Thursday, June 21, 2018

What Do You Want In A Cyber Self Defense Course?

Your company, agency, whatever has hired an intern from the Mercyhurst intel program that has just completed their freshman year.  What do you want them to know about cyber?


That is one of the questions I will be wrestling with this summer.  I am teaching a new course in the fall called "Cyber Self Defense".  Nobody told me I had to teach this course.  Nope!  I volunteered (!) to teach this course.

You see, we have consistently noted that many of our first year students come to us with a pretty poor understanding of cyber related risks and how to minimize them.  The intent of this course is not to turn them all into white hat hackers.  All I really hope to do in the time I have is to make them into knowledgeable users.   
Its like the old joke about the two guys and the bear.  The first guys says, We will never outrun that bear!"  And the second guy goes, "I don't have to outrun the bear.  I just have to outrun you!"  I want to create users that can, at least, outrun the other guy.
We wanted to teach this class at the Freshman level because that is where we think it would be most useful.  It gives the students 3 more years to increase or at least use these skills and an educated user base will only help our own network become more secure.  If this first class goes well, I think I would recommend that it become a requirement for all intel students.

As the obvious wonderfulness of this offering became increasingly apparent, the question naturally arose, "Who will teach this magical, extraordinary course?"  Those of you of a certain age will remember the old Life cereal commercial lovingly preserved by YouTube (above).  Suffice it to say, I get to play the role of "Mikey" in the 2018 remake...

So I throw it out to you, Gentle Readers, what skills would you expect, what abilities would you want to see in that 18 year old intern you just hired for the summer?  I am looking for tools, tips, tricks, websites, sources, absolutely-must-cover topics, don't-waste-your-time topics and everything in between.  Free software and resources will be most appreciated but making students pay to get something that gives a big bang for the buck is also OK.

Here are a few details about the class to help you think through the problem.  It is a MWF class and each class lasts 50 minutes for 15 weeks.  I have access to a computer lab but I think I want the class to mostly be about their own devices - specifically cell phones and laptops (which virtually all students have).  We don't have a standard when it comes to these devices so we will likely have a mix of Apple and Windows, Android and IOS (With Windows and Android machines likely being in the majority).

Here are my initial thoughts:
  • First couple of weeks:  Focus on cleaning up and maintaining their own devices.  My assumption is that at least some of these students will come in with malware or viruses on their system already. Almost all will come in with some sort of factory installed bloatware and I doubt if any of their browser caches have ever been emptied.  The goal here would be to clean all of this up and to teach them how to maintain their devices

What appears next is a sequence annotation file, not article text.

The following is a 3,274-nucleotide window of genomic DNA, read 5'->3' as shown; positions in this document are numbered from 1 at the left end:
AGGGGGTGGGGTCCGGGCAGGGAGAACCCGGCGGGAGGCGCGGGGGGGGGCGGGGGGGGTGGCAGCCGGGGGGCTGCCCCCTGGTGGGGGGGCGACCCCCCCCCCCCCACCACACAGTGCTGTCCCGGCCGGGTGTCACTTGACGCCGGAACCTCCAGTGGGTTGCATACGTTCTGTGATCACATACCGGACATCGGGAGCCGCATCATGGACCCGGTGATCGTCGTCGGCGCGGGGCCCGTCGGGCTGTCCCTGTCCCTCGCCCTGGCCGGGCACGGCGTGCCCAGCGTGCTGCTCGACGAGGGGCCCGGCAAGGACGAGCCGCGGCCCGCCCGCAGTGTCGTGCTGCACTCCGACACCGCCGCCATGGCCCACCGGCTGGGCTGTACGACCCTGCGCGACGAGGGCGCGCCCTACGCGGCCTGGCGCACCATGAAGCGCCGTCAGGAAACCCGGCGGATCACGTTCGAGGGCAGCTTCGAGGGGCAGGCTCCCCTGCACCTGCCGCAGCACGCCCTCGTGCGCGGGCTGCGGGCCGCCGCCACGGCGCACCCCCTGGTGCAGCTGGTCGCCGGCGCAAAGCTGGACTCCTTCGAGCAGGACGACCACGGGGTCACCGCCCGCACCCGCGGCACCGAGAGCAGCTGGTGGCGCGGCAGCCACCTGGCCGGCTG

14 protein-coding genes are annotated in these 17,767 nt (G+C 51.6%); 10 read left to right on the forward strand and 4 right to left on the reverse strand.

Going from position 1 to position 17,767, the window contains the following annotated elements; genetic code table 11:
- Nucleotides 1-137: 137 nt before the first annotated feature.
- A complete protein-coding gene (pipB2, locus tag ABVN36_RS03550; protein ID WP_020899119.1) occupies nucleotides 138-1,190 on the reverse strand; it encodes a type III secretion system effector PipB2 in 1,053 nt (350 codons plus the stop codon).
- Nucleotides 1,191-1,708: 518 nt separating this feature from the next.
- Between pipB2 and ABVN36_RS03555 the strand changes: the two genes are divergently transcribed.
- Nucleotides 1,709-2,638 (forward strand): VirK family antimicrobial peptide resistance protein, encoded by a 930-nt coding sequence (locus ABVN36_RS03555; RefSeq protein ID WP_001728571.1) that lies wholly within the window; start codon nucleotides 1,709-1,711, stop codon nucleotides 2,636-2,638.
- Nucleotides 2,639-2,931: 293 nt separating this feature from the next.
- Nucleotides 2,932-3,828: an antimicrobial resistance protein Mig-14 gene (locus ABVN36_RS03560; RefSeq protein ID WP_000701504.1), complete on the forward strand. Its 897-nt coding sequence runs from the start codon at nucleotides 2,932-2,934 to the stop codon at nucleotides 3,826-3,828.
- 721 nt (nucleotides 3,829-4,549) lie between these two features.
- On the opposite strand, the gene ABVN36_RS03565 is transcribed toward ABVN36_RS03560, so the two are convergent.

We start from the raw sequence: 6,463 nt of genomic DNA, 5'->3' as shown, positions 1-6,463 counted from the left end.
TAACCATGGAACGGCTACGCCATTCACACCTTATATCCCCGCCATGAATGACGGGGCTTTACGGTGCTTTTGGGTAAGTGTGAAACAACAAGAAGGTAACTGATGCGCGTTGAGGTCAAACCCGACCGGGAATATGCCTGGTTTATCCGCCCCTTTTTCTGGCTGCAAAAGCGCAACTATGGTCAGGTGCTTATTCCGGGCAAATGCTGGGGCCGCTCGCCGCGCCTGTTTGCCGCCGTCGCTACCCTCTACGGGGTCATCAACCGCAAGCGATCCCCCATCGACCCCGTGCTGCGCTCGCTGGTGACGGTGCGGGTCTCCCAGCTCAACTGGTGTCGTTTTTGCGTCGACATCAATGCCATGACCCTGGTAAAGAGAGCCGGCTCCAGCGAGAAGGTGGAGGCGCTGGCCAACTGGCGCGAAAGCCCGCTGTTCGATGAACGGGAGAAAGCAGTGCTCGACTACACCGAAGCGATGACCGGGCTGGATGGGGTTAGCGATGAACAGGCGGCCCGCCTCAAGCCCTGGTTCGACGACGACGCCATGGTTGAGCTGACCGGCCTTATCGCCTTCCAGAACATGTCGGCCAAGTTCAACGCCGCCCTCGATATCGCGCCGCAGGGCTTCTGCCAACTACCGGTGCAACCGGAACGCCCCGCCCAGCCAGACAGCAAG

• Next couple of weeks.  Focus on likely attack profiles and how to deal with situations where some sort of hack is more likely (e.g. coffee shops and airports).  Things like phishing and social engineering would get covered here.
  • Mid course.  Focus on privacy.  Talk about how info on the web gets passed around and used.  Talk about how to protect yourself from oversharing and what to do if you do get hacked.
  • Next couple of weeks.  Focus on advanced topics (e.g. Proxy servers, VPNs, Linux, etc).  Should they build their own computer?  
  • Final couple of weeks.  Talk about how to diagnose/help others with problems.  One of the most powerful tests of learning is seeing if the student can transfer their knowledge to new situations.  I want this kind of thing to be part of the final exam somehow.
I want this to be a project based course that gives students lots of hands on with their own devices but also gives them enough conceptual knowledge to be able to integrate new stuff as it comes along. 

I have a bunch of other half formed thoughts but I welcome your input and feedback first.  You can either drop it in the comments below (or in any of the social media where this will be posted) or you can just send me a note at kwheaton at mercyhurst dot edu.

Many thanks, hive mind!  Many thanks!

Monday, June 11, 2018

How To Talk Intel To Trump

This is not a political post.

I know, I know!  It seems almost impossible to make an apolitical statement about the current US president.  Hell, I am going to try - really try - and I am not even sure I can do it.  I have strong feelings about it and writing this post may very well do me in.

It is important to try, though, for two reasons:

  1. Intelligence professionals have long had to work for elected officials they did not like personally, professionally or politically.  It comes with the job.  Moreover, the bulk of the responsibility for figuring out how to make the relationship work falls on the intel professional, not the elected official.  That's not fair but it's true.
  2. I have something new to say about how to communicate intelligence to President Trump that might help.